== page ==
Community forum answers questions about local taxes
MORRIS - Money - how governments get it and how they choose to use it - was the topic of a community forum on Tuesday designed to help citizens better understand the government budget process.
As property taxes go up and state aid to local units of government goes down (or just doesn't rise fast enough), those who make budgets are left with a balancing act: how do we provide services at a level we are comfortable with and stay within our fiscal limitations?
Morris City Manager Blaine Hill, Stevens County County Coordinator Brian Giese and Morris Area Superintendent Scott Monson articulated those challenges and answered questions about the government budget process during the "Your Government - Your Taxes" community public forum, a program organized by three recent graduates of the Blandin Community Leadership Program: Holly Witt, Allan Saugstad and Don Reicosky.
To begin, Hill, Giese and Monson were each given a 10 minute opening statement to address four questions questions:
How are the city, county and school organized?
What is your budget process?
How is public input considered in the budget process?
How will issues like the Market Value Homestead Credit impact city, county and school taxes?
Following their presentations, the floor was opened up for questions from the audience. Reicosky emphasized that this portion of the program was meant to be educational, not political.
Although all three local government entities have the power to levy property taxes, a fair portion of each of their budgets comes directly from the state through various local government aid programs. A challenge to developing the budget is dealing with changes to state aid each year.
"Morris could not run on taxes from here alone," said Hill. About 60 percent of the city's budget comes through Local Government Aid from the state.
Monson said that the school does receive more money per student now than they did 10 years ago, but those increases lag behind increased costs for services.
The county receives about seven percent of its budget from state County Program Aid, but a bigger piece, said Giese, is money for state aid roads and bridges and state and federal human services.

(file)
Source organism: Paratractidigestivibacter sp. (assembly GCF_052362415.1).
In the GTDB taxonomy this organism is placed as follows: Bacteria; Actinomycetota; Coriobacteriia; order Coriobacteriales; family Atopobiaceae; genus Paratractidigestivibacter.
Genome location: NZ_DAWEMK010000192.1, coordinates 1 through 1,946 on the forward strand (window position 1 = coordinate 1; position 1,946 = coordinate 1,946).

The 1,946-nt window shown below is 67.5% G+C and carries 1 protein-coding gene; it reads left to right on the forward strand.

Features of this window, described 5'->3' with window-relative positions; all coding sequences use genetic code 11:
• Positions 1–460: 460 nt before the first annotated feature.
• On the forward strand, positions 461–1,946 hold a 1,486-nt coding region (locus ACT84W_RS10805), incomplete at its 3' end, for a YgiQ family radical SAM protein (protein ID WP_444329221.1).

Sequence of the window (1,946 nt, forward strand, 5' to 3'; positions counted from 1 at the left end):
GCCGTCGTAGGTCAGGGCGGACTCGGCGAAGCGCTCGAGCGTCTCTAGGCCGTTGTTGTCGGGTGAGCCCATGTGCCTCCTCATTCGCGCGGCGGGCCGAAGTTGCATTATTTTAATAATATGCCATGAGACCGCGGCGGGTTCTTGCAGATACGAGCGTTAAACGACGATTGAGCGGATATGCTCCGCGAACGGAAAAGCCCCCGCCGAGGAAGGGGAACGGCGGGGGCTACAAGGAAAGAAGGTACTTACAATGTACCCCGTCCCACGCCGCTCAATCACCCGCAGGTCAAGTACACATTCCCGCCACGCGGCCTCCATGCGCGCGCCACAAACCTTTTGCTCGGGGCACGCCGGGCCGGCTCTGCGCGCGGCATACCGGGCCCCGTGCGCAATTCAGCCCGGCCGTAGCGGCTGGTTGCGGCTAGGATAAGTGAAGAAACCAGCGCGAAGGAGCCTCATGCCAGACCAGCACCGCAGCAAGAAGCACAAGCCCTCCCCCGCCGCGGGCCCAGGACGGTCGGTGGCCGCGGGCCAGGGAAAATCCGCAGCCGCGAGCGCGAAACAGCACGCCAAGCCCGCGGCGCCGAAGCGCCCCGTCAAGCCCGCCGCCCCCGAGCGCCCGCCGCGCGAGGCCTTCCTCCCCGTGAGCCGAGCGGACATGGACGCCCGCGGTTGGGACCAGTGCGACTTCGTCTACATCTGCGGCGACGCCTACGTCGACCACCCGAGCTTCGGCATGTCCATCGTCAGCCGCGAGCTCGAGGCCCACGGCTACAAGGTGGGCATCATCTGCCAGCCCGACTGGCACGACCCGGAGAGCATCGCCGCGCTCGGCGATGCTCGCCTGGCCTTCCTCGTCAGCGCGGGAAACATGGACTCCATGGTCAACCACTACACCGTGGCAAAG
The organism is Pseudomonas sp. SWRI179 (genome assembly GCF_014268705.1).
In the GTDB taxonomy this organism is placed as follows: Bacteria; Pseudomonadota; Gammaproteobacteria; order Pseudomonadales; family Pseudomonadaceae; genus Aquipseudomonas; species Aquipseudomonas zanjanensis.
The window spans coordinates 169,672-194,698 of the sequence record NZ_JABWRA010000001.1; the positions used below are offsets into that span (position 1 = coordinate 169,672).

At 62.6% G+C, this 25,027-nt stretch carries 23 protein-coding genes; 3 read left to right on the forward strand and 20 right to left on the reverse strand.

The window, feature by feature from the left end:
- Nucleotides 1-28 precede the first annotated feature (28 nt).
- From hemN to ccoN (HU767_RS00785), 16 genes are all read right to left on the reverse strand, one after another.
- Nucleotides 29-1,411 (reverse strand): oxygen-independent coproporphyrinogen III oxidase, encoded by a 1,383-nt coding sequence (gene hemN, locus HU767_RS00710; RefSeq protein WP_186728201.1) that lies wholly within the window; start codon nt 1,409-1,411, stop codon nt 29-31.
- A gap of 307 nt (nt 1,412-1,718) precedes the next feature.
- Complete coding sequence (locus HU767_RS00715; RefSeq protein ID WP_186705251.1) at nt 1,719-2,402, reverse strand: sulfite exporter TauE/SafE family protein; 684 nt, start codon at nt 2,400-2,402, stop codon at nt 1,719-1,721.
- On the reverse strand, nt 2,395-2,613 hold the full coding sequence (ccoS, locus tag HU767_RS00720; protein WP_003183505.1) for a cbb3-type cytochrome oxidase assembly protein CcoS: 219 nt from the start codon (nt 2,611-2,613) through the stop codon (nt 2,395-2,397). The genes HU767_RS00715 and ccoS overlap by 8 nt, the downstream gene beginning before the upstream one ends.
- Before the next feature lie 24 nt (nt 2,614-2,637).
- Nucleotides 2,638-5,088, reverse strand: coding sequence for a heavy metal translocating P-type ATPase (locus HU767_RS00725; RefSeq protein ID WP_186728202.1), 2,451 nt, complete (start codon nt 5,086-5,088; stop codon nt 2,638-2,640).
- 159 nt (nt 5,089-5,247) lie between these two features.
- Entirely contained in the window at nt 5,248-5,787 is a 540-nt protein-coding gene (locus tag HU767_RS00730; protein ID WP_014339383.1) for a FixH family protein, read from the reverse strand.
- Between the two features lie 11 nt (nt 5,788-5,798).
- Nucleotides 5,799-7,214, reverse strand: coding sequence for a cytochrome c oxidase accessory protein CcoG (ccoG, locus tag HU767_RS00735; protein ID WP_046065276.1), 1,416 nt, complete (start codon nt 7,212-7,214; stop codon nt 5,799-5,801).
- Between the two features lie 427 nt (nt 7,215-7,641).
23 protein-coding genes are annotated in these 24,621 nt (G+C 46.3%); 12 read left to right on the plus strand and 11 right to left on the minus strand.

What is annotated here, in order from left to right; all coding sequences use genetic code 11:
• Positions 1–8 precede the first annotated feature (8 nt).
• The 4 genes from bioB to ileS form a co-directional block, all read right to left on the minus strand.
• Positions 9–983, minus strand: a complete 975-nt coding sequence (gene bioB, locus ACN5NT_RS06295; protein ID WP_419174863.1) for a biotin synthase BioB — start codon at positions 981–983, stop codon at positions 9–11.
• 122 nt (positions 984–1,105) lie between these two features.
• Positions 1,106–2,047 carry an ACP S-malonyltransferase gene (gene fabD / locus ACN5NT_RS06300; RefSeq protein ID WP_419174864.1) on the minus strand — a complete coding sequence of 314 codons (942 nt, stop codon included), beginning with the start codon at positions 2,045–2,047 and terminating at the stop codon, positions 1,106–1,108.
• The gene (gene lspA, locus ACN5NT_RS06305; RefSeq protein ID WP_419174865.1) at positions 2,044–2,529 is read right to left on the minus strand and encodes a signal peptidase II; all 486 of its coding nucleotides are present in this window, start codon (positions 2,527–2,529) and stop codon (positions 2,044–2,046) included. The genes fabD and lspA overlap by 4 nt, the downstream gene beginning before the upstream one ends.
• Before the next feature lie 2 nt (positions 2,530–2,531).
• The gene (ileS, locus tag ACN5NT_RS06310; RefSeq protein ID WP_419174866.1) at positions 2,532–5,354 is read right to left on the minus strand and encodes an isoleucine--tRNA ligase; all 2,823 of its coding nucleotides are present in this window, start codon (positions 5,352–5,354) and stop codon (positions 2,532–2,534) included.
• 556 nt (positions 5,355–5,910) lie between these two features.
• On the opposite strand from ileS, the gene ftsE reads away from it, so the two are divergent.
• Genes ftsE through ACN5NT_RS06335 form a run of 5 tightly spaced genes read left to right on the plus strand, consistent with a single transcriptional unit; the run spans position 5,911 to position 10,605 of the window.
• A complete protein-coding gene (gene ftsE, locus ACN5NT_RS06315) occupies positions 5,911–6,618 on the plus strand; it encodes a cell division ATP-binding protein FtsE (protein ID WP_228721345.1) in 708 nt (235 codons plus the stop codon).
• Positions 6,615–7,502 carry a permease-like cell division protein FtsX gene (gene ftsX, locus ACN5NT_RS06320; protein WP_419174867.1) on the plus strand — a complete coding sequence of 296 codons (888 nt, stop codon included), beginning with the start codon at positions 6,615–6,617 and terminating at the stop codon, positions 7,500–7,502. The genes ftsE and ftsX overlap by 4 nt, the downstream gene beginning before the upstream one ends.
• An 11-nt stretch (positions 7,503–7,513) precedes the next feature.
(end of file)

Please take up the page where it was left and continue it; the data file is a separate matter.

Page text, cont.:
"I think it's a pretty safe assumption that we earn more or receive more from the state than we contribute to the state as a local population," concurred Giese.
What follow is a summary of Hill, Giese and Monson's comments during their presentations about how they budget process works and the impact of public input.
City of Morris: City manager runs day-to-day operations
The City of Morris was formed by a charter, and, according to Hill, was the first city in Minnesota to adopt a city manager style of government. Under this model, the elected city council hires a city manager, then turns over the day-to-day operations of the city to the city manager.
In addition to the elected city council and city manager, Morris also has six advisory boards - Tree Board, Park Board, Community Education Advisory Board, Airport Advisory Board, Housing and Redevelopment Authority and Tourism Board - and four commissions - Planning Commission, Human Rights Commission, Rental Housing Commission and Civil Service Commission.
The city also works with the Library Board, the only city department that has a mandated funding level through state legislation.
As city manager, Hill said his responsibility is "to watch over all [the departments] for the city council."
Hill said the city manager is responsible for watching over and preparing the budget to present to the city council for approval. Watching the legislature is a key part of this process, as most of the funding for the city comes from the state through Local Government Aid.
While the city does have authority to work on improvement projects and road projects, for example, without going to the voters, if a project is going to be taxed generally (a swimming pool, for example), the city is required to go to referendum, Hill said.
Key input for city decisions comes from the city council, said Hill, because the city uses representative government. Members of the city's various boards and commissions also offer input on the city budget.
"I'm responsible for putting together budget, and I can tell you I go out and talk to as many people as I can," said Hill. The city also holds a public budget hearing for public comments.
"Most of the stuff that we do, we have to do," said Hill. "There's not a lot of discretionary stuff that we're going to sit around and talk about ... What we look at is at what level are we going to provide those services, and that's where it gets very difficult sometimes."
Stevens County: Legislature dictates services to provide
Unlike a city or school district, the county cannot do something unless the Legislature specifically says that it can.